Mokart D.,Institute Paoli Calmettes |
Lambert J.,Biostatistiques |
Schnell D.,Service de Reanimation Medicale |
Fouche L.,Institute Paoli Calmettes |
And 9 more authors.
Leukemia and Lymphoma | Year: 2013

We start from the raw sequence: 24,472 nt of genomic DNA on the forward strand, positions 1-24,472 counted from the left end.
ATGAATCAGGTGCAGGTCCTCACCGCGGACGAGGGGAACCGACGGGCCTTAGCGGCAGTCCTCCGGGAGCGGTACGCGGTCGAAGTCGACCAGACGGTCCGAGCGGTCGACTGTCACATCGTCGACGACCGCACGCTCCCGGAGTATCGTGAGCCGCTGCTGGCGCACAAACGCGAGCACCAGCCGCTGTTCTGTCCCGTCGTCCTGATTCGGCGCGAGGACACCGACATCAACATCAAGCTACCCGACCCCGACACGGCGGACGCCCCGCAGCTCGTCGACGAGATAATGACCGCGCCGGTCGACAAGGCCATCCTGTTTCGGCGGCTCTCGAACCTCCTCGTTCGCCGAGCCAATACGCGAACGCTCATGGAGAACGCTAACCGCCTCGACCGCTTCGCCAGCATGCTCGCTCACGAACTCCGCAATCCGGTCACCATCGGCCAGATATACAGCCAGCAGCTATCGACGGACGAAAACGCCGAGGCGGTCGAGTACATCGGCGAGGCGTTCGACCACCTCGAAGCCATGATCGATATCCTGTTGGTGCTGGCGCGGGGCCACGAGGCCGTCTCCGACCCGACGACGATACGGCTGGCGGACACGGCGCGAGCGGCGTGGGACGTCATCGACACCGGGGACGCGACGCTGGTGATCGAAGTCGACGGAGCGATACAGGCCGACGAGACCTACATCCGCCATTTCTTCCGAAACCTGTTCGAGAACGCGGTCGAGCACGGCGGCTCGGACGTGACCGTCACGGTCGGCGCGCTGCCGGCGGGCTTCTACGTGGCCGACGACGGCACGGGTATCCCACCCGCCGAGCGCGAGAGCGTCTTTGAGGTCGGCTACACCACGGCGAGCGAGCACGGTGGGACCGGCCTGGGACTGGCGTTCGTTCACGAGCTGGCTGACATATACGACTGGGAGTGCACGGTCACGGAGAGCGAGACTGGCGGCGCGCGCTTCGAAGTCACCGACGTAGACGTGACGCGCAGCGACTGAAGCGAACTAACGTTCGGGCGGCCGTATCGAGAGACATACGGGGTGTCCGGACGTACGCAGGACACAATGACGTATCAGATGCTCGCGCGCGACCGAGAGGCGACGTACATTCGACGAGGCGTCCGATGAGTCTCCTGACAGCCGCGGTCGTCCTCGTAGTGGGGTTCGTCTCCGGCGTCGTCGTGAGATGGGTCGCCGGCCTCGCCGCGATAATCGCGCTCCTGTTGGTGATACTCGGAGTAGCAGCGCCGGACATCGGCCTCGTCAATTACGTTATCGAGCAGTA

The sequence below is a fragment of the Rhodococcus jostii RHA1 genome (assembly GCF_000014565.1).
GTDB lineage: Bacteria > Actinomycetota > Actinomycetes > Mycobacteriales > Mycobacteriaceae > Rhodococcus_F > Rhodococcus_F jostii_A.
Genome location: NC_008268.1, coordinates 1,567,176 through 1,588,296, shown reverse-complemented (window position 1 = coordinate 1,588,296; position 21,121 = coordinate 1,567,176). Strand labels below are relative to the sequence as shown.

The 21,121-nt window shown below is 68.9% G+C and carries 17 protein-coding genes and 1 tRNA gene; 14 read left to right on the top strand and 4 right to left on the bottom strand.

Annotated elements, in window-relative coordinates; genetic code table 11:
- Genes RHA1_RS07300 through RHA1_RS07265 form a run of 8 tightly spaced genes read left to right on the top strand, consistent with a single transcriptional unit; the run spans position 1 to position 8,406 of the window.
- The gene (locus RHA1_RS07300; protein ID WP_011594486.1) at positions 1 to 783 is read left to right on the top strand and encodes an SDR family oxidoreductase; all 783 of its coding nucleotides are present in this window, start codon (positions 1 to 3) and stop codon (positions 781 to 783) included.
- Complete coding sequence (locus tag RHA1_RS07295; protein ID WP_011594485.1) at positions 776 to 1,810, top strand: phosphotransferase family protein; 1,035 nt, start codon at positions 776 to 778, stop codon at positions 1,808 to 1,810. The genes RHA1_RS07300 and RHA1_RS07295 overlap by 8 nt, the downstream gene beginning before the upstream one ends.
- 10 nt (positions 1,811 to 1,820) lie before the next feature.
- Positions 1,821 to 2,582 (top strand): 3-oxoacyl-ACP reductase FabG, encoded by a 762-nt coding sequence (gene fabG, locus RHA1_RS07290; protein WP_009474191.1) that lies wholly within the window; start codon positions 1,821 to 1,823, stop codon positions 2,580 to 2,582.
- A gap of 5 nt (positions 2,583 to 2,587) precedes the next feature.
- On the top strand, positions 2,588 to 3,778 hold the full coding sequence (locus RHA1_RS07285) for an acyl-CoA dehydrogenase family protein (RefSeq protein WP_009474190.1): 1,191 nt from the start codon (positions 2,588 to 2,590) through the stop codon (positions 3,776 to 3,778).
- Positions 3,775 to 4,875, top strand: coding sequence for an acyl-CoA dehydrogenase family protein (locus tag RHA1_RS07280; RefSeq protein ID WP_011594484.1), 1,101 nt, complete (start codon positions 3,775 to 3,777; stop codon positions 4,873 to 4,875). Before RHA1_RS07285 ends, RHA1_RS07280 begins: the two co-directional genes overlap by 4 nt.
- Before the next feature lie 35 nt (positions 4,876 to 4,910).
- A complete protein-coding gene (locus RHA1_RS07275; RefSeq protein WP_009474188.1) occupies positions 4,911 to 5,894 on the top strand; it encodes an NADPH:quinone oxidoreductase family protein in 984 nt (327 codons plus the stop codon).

Acute respiratory failure (ARF) is the leading reason for intensive care unit (ICU) admission in patients with cancer. The aim of this study was to identify early predictors of death in patients with cancer admitted to the ICU for ARF who were not intubated at admission. We conducted analysis of a prospective randomized controlled trial including 219 patients with cancer with ARF in which day-28 mortality was a secondary endpoint. Mortality at day 28 was 31.1%. By multivariate analysis, independent predictors of day-28 mortality were: age (odds ratio [OR] 1.30/10 years, 95% confidence interval [CI] [1.01-1.68], p = 0.04), more than one line of chemotherapy (OR 2.14, 95% CI [1.08-4.21], p = 0.03), time between respiratory symptoms onset and ICU admission > 2 days (OR 2.50, 95% CI [1.25-5.02], p = 0.01), oxygen flow at admission (OR 1.07/L, 95% CI [1.00-1.14], p = 0.04) and extra-respiratory symptoms (OR 2.84, 95%CI [1.30-6.21], p = 0.01). After adjustment for the logistic organ dysfunction (LOD) score at admission, only time between respiratory symptoms onset and ICU admission > 2 days and LOD score were independently associated with day-28 mortality. Determinants of death include both factors non-amenable to change, and delay in ARF management. These results suggest that early intensive care management of patients with cancer with ARF may translate to better survival. © 2013 Informa UK, Ltd.